At The Word "Farewell"

A poem by Thomas Hardy

She looked like a bird from a cloud
On the clammy lawn,
Moving alone, bare-browed
In the dim of dawn.
The candles alight in the room
For my parting meal
Made all things withoutdoors loom
Strange, ghostly, unreal.

The hour itself was a ghost,
And it seemed to me then
As of chances the chance furthermost
I should see her again.
I beheld not where all was so fleet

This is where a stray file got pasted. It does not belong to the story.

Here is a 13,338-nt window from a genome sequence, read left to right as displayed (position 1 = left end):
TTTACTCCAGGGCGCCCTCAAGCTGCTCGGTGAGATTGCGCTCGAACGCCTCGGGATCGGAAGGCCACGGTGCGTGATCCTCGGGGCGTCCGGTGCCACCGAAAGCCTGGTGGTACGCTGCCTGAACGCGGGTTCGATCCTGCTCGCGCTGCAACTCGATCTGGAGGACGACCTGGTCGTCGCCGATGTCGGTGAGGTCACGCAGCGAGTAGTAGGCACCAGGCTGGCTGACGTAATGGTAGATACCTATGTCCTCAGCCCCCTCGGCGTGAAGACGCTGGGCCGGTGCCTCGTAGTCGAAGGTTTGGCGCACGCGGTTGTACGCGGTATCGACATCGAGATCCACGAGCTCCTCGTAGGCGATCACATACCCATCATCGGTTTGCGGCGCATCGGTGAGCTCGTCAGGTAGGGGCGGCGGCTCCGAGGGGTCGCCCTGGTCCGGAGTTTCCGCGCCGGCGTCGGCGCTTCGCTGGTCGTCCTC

That a Plan of the past
Which had ruled us from birthtime to meet
Was in working at last:

No prelude did I there perceive
To a drama at all,
Or foreshadow what fortune might weave
From beginnings so small;
But I rose as if quicked by a spur
I was bound to obey,
And stepped through the casement to her
Still alone in the gray.

"I am leaving you . . . Farewell!" I said,
As I followed her on
By an alley bare boughs overspread;
"I soon must be gone!"
Even then the scale might have been turned
Against love by a feather,
- But crimson one cheek of hers burned
When we came in together.

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